ZMB Member Elke Cario, Research

Prof. Dr. Elke Cario



The intestinal epithelial cell (IEC) layer serves as an important defensive barrier of the mucosal immune system that forms a bipolar interface between the vast variety of commensals and other antigens of the lumen and subjacent immune cells present in the lamina propria. The intestinal epithelium consists of four lineages of differentiated cells (enterocytes, goblet cells, Paneth cells, enteroendocrine cells), - all of which arise from stem cells residing in the intestinal crypt. Commensal-induced innate immune signalling drives essential IEC functions that help in maintaining mucosal equilibrium. Any disturbance or imbalance in innate immune signalling may lead to intestinal disorders, yet these mechanisms are so far poorly understood.

My lab studies the role and regulation of the intestinal epithelium in health and disease. Numerous gastrointestinal diseases (such as inflammatory bowel diseases, pathogenic infections, colon cancer, radiation/chemical damage) target these frontline cells and affect IEC survival, proliferation, restitution, differentiation and cell-cell communication. Increased intestinal permeability due to IEC barrier dysfunction may trigger bacterial translocation, thus promoting other organ manifestations of disease (e.g. gut-liver-axis).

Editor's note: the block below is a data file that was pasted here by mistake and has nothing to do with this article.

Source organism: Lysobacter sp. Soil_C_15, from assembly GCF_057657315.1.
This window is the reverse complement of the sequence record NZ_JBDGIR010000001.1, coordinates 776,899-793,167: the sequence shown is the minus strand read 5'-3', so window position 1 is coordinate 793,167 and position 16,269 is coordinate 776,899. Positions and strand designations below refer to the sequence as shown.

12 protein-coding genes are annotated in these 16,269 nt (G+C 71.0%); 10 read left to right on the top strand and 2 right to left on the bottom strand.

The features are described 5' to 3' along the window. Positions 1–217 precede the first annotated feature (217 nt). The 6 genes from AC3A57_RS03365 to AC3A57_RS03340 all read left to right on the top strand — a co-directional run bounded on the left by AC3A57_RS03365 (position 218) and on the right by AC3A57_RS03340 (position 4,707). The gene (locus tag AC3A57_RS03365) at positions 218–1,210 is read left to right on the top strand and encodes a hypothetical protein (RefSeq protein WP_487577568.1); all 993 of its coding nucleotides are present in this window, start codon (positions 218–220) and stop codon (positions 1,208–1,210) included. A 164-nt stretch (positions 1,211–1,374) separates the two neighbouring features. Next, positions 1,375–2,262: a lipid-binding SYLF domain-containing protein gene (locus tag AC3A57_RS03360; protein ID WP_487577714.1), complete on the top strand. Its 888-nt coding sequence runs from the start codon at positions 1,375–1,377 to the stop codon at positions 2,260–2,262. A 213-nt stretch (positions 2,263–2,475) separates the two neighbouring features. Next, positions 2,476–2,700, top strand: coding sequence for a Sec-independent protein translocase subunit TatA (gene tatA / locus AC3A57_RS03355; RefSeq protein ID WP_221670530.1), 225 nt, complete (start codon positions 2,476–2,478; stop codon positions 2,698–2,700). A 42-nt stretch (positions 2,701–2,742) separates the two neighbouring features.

We focus on delineation of the functional interrelations of innate immune signaling in IEC physiology and pathophysiology. Our goal is to define the complex mechanistics and functional diversity of IEC innate immunity and determine how this apparatus shapes mucosal homeostasis of the intestine. Our aim is to identify related signaling targets that may offer novel therapeutic approaches in the treatment of major gastrointestinal disorders, including inflammatory bowel diseases and cancer. For example, we have recently shown that a TLR2 agonist controls acute mucosal inflammation by conferring tight-junction-associated IEC barrier protection.

We use both human and murine in-vitro and ex-vivo systems to model IEC biology and its interactions with the environment. In addition, we use murine in-vivo models of acute intestinal injuries and chronic spontaneous colitis in combination with genetic and pharmacologic manipulations to test hypotheses about IEC and related mucosal function and systemic consequences. We translate our results to human disease through the use of ileal/colonic biopsies and other specimens obtained from GI patients. One further interest involves morphological characterization of subcellular (re)distribution of immune signaling components in IEC (confocal laser 3D-reconstruction).